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Example #1: Bill, who is 25, makes a Roth IRA contribution of $2,000 this year. Seven years later (well beyond the five-tax-year period), Bill closes his Roth IRA and takes a distribution in the total amount of $4,500 (representing the original $2,000 contribution and $2,500 in earnings). Bill is not disabled, nor does he use these funds to pay first-time homebuyer expenses. Since Bill is NOT over age 59 1/2 when he takes the distribution, the distribution is NOT qualified. Bill will owe income taxes on the $2,500 of earnings. Additionally, Bill will be assessed a 10% early withdrawal penalty on this $2,500 of earnings unless he meets one of the other six authorized exceptions for avoiding that penalty. Ouch.

Remember that, under the Roth IRA rules and unlike the rules for a regular IRA, you can first remove your contributions without tax or penalty. So, in Example #1 above, if Bill decided to take a withdrawal of only $2,000, it would be treated as a distribution of his original contributions, and would not be subject to taxes or penalties. That only makes sense since Bill didn't get to deduct that contribution from his taxable income when it was originally made (so, he's already paid income tax on the money).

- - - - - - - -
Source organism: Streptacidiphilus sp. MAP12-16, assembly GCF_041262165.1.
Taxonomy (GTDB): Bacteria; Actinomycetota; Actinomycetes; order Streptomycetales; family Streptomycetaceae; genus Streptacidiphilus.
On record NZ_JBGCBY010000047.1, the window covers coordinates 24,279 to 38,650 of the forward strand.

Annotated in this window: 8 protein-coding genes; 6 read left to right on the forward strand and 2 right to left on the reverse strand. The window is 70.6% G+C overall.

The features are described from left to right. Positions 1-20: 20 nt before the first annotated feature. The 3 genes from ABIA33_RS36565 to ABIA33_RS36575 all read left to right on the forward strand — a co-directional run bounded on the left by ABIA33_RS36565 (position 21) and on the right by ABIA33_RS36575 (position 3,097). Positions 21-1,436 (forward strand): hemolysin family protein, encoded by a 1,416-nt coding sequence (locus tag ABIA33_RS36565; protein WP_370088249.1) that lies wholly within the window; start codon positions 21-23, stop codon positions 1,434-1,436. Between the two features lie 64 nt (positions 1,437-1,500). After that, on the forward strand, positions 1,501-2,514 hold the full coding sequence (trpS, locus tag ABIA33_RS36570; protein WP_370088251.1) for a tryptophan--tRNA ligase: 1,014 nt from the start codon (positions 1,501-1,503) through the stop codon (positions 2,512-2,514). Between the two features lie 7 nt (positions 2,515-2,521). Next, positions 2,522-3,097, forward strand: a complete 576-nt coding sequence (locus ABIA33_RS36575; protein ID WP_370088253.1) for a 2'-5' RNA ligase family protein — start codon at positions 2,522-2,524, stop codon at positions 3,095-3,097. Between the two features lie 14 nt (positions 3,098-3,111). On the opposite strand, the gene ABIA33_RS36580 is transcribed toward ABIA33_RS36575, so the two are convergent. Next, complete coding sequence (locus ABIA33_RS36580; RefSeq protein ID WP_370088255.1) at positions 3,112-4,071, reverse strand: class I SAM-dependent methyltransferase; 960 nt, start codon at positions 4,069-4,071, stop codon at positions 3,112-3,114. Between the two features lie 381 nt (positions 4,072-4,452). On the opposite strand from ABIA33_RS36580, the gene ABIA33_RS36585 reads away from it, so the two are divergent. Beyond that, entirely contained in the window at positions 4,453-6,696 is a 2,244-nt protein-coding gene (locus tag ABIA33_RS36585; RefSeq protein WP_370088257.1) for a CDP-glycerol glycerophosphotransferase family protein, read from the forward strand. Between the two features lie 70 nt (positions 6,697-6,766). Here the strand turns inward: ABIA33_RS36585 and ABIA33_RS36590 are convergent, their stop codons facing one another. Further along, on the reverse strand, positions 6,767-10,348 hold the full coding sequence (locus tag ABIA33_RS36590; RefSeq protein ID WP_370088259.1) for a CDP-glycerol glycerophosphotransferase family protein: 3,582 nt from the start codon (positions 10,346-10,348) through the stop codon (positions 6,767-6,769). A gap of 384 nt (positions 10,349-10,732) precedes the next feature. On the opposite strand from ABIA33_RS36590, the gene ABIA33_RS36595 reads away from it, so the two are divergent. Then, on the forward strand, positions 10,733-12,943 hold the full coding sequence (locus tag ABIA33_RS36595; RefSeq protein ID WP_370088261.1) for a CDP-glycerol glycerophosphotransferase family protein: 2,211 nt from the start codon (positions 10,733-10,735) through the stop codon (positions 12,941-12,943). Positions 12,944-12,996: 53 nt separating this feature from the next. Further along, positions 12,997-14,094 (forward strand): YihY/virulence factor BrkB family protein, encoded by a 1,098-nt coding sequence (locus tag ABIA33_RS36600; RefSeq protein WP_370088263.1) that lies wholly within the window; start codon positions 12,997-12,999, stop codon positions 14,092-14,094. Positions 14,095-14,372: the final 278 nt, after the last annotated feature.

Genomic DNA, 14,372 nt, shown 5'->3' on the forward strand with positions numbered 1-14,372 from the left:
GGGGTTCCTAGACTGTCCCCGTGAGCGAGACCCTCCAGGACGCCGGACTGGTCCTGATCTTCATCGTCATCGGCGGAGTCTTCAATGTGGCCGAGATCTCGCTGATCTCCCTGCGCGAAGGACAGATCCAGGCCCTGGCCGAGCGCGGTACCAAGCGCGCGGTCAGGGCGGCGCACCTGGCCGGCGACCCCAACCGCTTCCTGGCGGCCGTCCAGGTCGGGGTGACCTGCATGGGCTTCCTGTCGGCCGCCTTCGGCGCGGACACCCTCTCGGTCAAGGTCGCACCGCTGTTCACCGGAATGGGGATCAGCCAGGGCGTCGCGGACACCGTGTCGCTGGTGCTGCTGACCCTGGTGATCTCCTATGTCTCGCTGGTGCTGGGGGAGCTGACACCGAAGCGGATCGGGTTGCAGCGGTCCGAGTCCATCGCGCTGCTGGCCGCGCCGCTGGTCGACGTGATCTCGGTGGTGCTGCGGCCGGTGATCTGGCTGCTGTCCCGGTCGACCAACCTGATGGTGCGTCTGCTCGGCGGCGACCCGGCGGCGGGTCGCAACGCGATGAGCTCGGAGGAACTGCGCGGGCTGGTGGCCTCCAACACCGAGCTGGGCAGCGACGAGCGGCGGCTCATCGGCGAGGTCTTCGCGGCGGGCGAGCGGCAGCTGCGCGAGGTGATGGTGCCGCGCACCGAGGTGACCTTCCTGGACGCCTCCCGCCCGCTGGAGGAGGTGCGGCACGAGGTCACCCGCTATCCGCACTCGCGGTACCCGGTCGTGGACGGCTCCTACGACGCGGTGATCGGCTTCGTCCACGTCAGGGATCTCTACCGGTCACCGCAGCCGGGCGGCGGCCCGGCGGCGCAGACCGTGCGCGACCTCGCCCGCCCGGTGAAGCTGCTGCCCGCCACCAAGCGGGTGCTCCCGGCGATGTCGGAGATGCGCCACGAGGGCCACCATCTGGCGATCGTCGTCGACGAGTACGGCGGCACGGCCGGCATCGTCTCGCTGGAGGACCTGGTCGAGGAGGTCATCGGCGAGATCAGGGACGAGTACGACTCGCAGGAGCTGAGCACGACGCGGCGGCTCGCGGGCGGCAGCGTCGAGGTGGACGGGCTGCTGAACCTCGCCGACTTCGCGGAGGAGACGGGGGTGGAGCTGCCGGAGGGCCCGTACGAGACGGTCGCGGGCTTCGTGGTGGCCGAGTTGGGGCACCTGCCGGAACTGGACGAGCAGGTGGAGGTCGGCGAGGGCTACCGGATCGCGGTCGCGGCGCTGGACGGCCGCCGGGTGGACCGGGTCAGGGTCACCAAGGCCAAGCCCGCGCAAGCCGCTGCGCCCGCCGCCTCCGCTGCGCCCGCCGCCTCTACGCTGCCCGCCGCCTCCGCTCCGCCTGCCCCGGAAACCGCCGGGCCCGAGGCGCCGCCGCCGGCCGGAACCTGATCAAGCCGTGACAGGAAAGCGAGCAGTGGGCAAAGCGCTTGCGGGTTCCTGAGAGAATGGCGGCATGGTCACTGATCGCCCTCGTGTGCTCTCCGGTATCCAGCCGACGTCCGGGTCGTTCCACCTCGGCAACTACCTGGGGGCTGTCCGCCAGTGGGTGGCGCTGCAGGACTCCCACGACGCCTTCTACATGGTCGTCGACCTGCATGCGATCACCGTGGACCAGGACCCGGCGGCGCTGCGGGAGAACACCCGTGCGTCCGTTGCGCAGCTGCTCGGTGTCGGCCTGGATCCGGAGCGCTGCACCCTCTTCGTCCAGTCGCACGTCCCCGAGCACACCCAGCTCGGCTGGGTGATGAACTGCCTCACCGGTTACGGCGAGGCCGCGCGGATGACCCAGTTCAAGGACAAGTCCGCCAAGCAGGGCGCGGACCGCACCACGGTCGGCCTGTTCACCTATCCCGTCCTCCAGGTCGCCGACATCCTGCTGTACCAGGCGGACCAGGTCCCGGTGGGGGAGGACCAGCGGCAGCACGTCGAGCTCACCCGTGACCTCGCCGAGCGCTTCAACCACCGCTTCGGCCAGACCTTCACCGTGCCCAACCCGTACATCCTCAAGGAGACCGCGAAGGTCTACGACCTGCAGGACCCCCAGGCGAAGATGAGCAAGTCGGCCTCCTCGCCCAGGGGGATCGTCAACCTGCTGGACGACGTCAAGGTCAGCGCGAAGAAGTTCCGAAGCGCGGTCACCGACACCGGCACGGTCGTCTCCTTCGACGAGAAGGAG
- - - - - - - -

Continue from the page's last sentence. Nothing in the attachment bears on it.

IRS publication: - Worksheet 2-3 is probably mostly zeros for you, but will give you a formal answer.

I spotted one thing in pub590 that confused me. It said that excess contribution in a year could just be put against future years - page 57. It mentioned nothing about that needing them to be within the normal contribution period. It said nothing about needing to pay penalties or taxes or withdraw earnings w/ penalty, so long as your contributions for that year are then less than your max. Now there's probably a phrase somewhere else (I didn't read the whole pub), but where does it say I can't just contribute $9000 on Jan 1 of next year and consider it my 2006 and 2007 contributions? It seems to imply I could.
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